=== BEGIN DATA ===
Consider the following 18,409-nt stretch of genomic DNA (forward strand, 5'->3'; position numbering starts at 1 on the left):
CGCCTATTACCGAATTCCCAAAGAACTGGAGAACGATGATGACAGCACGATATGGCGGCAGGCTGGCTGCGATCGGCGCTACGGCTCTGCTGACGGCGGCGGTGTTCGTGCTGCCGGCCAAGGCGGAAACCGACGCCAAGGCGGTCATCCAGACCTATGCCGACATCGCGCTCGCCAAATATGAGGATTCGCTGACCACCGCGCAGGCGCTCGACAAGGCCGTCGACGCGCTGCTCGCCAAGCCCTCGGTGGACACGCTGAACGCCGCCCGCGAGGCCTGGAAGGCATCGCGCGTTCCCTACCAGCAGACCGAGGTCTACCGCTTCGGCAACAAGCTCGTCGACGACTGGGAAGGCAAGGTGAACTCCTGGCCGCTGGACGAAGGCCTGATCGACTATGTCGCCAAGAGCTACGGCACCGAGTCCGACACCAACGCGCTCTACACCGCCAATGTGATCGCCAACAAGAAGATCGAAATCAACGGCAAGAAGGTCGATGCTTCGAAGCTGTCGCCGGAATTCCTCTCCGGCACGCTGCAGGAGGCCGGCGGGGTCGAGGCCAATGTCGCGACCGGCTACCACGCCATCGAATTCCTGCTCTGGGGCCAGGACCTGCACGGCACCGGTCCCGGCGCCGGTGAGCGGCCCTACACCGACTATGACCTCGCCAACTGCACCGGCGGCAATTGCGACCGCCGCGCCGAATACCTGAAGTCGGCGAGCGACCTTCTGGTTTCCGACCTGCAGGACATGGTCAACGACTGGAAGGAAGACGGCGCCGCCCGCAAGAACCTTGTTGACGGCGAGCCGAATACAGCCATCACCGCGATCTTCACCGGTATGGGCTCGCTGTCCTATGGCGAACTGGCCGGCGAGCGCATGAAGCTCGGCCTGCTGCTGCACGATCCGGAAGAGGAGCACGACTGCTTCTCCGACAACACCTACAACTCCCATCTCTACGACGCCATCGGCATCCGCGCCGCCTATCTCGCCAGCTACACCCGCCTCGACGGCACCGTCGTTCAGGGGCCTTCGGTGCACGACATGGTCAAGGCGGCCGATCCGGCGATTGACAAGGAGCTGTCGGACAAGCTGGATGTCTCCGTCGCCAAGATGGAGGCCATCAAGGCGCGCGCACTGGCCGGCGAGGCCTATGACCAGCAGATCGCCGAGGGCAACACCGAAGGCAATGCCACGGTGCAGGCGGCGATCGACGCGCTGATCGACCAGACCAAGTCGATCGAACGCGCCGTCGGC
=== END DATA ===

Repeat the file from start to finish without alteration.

Consider the following 18,409-nt stretch of genomic DNA (forward strand, 5'->3'; position numbering starts at 1 on the left):
CGCCTATTACCGAATTCCCAAAGAACTGGAGAACGATGATGACAGCACGATATGGCGGCAGGCTGGCTGCGATCGGCGCTACGGCTCTGCTGACGGCGGCGGTGTTCGTGCTGCCGGCCAAGGCGGAAACCGACGCCAAGGCGGTCATCCAGACCTATGCCGACATCGCGCTCGCCAAATATGAGGATTCGCTGACCACCGCGCAGGCGCTCGACAAGGCCGTCGACGCGCTGCTCGCCAAGCCCTCGGTGGACACGCTGAACGCCGCCCGCGAGGCCTGGAAGGCATCGCGCGTTCCCTACCAGCAGACCGAGGTCTACCGCTTCGGCAACAAGCTCGTCGACGACTGGGAAGGCAAGGTGAACTCCTGGCCGCTGGACGAAGGCCTGATCGACTATGTCGCCAAGAGCTACGGCACCGAGTCCGACACCAACGCGCTCTACACCGCCAATGTGATCGCCAACAAGAAGATCGAAATCAACGGCAAGAAGGTCGATGCTTCGAAGCTGTCGCCGGAATTCCTCTCCGGCACGCTGCAGGAGGCCGGCGGGGTCGAGGCCAATGTCGCGACCGGCTACCACGCCATCGAATTCCTGCTCTGGGGCCAGGACCTGCACGGCACCGGTCCCGGCGCCGGTGAGCGGCCCTACACCGACTATGACCTCGCCAACTGCACCGGCGGCAATTGCGACCGCCGCGCCGAATACCTGAAGTCGGCGAGCGACCTTCTGGTTTCCGACCTGCAGGACATGGTCAACGACTGGAAGGAAGACGGCGCCGCCCGCAAGAACCTTGTTGACGGCGAGCCGAATACAGCCATCACCGCGATCTTCACCGGTATGGGCTCGCTGTCCTATGGCGAACTGGCCGGCGAGCGCATGAAGCTCGGCCTGCTGCTGCACGATCCGGAAGAGGAGCACGACTGCTTCTCCGACAACACCTACAACTCCCATCTCTACGACGCCATCGGCATCCGCGCCGCCTATCTCGCCAGCTACACCCGCCTCGACGGCACCGTCGTTCAGGGGCCTTCGGTGCACGACATGGTCAAGGCGGCCGATCCGGCGATTGACAAGGAGCTGTCGGACAAGCTGGATGTCTCCGTCGCCAAGATGGAGGCCATCAAGGCGCGCGCACTGGCCGGCGAGGCCTATGACCAGCAGATCGCCGAGGGCAACACCGAAGGCAATGCCACGGTGCAGGCGGCGATCGACGCGCTGATCGACCAGACCAAGTCGATCGAACGCGCCGTCGGC